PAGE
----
About Flamenco

About Flamenco

Flamenco is the music of the gypsies of southern Spain (Andalusia). About a thousand years ago the gypsies started their movement from northern India, through the Persian Empire and northern Africa, and into Europe. They exchanged and absorbed musical ideas with the people in the lands in which they traveled. Eventually, many of these gypsies settled in southern Spain, where they formed a rich ground for their musicality, fertilized by hundreds of years of high culture. There, not only Moorish, but also Judaic, Catholic and local musical influences mixed.


However, this was a bad time as Columbus had sailed on a journey to the Indies. Also, the victory over the Moors had gone to the heads of the Spaniards. They began to request that everyone speak proper Spanish, become Catholic, and in general, to behave in a “civilized” manner.

This request applied specifically to the Gypsies who were famous for having loud parties with fights and even murders. The Gypsies refused to speak proper Spanish, and spoke in their own language, Calo.

The Gypsies often took on dangerous jobs such as working in the mines, and they lived in caves. They were basically the oppressed class. They had parties in secret and often were invited to perform the devious music at the parties of the rich. Often the songs were about the injustice done to them by the upper class, but the rich could not understand what the gypsies were singing anyway.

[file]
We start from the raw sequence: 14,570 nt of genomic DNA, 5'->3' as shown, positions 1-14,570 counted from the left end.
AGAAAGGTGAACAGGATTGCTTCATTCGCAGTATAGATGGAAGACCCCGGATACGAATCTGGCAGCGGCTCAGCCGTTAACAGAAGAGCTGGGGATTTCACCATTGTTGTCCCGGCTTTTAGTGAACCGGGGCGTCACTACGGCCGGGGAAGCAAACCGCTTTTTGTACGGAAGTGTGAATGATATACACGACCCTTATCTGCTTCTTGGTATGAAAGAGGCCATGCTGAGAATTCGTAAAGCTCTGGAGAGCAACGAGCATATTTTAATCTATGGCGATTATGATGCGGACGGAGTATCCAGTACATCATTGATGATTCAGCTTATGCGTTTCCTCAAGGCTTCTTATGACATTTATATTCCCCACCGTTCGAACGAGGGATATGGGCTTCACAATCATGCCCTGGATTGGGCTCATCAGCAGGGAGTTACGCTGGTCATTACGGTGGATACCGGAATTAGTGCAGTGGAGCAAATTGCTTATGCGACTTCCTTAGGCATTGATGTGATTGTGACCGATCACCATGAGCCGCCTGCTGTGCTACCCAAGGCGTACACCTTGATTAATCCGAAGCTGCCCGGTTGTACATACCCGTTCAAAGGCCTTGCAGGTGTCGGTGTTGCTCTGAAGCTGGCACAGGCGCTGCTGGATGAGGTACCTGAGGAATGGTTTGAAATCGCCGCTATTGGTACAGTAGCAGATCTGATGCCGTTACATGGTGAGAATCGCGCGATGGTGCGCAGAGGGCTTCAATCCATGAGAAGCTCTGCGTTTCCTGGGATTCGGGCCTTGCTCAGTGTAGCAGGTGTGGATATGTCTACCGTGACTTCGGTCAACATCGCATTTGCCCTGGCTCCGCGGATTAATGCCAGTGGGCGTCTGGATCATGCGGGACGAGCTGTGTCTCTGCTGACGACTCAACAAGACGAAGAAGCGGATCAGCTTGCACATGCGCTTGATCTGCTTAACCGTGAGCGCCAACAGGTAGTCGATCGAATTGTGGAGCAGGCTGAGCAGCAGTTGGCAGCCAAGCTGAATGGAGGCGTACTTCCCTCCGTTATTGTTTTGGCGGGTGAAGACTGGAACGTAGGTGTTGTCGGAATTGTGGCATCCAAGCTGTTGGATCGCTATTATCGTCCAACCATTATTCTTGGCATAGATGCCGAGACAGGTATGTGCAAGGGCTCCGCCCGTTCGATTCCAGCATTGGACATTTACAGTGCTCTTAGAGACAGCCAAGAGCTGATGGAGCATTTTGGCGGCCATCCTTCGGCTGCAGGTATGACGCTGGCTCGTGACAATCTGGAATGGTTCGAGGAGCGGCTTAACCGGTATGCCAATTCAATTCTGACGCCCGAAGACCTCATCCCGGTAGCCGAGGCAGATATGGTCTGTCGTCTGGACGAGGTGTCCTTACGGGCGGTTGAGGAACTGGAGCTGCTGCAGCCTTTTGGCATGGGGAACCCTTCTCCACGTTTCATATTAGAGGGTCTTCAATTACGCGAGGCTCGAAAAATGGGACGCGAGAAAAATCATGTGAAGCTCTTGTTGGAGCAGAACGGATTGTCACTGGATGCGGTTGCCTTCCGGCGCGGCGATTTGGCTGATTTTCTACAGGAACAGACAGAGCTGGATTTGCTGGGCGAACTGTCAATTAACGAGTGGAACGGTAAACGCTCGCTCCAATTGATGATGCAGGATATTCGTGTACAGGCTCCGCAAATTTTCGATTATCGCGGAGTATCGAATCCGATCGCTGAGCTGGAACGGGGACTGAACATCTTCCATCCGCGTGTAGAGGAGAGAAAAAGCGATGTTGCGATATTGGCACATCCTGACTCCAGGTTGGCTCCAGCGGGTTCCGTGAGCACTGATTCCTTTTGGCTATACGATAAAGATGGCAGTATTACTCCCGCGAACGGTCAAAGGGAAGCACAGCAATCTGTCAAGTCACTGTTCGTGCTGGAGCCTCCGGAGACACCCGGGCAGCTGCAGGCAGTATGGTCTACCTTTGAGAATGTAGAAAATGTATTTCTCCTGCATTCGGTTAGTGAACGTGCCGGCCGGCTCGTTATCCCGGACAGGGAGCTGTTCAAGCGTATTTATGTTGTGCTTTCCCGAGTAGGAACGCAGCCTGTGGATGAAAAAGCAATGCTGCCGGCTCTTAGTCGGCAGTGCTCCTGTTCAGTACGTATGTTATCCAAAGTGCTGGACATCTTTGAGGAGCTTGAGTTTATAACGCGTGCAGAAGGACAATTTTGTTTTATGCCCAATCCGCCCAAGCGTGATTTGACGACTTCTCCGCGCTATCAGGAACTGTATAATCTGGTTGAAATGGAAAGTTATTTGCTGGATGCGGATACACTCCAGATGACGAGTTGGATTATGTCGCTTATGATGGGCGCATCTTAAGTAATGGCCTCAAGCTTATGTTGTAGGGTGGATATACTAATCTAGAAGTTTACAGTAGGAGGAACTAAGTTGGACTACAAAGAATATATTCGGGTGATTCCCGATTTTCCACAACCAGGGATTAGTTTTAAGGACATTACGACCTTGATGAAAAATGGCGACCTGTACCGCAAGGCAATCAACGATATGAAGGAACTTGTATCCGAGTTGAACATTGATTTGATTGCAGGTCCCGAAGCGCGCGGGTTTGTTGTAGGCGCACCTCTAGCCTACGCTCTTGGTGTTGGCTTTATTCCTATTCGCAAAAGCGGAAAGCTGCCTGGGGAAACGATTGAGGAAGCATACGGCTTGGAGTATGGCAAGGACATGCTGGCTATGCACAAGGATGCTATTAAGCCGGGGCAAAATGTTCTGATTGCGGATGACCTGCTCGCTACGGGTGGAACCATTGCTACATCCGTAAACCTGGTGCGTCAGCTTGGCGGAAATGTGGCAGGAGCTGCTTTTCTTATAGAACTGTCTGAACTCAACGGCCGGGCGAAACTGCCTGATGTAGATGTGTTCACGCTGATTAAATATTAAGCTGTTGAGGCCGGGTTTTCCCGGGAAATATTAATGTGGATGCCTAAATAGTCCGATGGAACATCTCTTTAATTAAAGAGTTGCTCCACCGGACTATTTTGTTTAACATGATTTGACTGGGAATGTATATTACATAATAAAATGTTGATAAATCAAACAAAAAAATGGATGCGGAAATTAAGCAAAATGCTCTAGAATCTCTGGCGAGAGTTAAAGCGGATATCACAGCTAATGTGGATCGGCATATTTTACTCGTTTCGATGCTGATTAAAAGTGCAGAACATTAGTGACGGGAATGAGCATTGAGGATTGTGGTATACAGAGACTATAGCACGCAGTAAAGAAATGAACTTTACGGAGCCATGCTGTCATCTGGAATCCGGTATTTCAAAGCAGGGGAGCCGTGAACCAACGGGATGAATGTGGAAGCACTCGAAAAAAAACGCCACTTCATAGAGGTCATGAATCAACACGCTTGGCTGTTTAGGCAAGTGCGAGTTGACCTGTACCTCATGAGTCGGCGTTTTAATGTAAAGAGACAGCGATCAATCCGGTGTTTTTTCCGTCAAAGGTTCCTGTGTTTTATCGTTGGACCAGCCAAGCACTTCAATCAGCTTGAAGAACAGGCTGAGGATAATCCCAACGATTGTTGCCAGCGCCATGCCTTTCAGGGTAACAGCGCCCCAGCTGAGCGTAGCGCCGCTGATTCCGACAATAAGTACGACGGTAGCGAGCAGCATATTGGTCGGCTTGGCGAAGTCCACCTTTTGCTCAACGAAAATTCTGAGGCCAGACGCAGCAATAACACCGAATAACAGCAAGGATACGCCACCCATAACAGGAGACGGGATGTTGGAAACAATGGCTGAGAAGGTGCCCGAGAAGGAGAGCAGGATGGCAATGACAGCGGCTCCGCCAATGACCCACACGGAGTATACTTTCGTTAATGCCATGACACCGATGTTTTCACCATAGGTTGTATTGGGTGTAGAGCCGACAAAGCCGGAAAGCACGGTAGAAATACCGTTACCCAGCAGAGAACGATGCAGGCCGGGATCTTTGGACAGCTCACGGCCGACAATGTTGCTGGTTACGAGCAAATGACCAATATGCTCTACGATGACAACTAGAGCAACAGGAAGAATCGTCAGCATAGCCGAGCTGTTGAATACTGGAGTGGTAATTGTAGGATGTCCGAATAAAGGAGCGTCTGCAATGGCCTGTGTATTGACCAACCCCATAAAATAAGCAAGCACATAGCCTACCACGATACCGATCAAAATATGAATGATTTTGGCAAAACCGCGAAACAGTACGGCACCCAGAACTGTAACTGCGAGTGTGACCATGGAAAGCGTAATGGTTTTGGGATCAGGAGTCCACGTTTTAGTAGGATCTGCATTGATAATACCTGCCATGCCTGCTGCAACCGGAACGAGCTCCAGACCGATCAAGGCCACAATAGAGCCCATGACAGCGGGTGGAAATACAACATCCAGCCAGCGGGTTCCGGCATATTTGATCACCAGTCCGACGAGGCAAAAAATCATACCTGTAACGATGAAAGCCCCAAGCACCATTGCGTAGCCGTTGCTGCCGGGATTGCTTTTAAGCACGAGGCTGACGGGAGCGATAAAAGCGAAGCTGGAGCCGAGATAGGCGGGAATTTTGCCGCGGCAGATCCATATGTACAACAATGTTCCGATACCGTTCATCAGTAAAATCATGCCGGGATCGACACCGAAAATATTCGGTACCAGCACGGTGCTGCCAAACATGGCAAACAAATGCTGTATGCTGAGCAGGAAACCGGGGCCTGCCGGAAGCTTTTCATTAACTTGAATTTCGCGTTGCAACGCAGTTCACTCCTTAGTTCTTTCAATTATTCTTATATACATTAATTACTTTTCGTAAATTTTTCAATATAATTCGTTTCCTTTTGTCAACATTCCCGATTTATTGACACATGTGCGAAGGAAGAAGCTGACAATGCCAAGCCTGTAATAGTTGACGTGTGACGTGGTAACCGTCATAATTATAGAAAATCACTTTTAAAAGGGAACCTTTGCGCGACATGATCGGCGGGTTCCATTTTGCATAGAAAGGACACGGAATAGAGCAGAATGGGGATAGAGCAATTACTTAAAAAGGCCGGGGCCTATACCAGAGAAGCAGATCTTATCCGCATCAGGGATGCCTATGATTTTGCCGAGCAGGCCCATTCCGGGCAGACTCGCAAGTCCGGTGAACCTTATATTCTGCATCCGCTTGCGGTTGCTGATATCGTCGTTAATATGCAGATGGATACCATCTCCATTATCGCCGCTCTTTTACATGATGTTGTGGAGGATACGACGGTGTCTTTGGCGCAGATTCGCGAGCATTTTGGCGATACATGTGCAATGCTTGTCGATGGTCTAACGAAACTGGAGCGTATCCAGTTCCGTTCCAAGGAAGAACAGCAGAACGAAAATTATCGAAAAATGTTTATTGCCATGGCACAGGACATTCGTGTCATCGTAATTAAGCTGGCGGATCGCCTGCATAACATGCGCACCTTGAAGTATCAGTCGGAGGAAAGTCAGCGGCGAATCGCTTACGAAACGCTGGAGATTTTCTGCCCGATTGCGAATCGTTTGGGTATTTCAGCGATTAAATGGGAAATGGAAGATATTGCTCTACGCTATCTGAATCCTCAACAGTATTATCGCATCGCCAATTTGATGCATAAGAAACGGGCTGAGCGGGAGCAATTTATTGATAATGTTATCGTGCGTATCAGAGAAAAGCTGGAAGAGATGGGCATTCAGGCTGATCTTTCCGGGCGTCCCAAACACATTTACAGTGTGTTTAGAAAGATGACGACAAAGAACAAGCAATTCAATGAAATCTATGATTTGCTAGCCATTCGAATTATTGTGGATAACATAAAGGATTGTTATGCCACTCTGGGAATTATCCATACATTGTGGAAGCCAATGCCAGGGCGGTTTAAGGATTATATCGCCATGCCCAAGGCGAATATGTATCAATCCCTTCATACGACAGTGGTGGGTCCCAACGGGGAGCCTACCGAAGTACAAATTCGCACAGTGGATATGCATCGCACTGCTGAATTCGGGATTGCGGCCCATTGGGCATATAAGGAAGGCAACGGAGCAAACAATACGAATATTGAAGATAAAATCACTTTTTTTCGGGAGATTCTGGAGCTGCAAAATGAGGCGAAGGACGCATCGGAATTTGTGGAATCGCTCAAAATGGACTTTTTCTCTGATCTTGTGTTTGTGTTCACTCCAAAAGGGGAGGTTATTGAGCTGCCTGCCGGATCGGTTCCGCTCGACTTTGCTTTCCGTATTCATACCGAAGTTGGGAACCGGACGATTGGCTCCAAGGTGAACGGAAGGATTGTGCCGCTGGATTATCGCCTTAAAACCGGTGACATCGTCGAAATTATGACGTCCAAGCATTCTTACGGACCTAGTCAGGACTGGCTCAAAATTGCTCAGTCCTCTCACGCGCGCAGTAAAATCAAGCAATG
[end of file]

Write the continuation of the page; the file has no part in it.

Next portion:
As time went on, the Spaniards lightened up a bit and the Gypsies adapted to life under their influence. More people took an interest in their music. Locals adopted and interpreted some of this music, and at the end of the 19th century, flamenco settled into the form known and performed today. Ironically, Flamenco only gained mass popularity when the non-gypsies started to perform it.

Today Flamenco has gained international interest and popularity. Singing, dancing and playing the guitar, either together or separately, have ignited much curiosity.

Flamenco is a beautiful art form. When treated with integrity it can be highly expressive and communicative, on the most profound levels.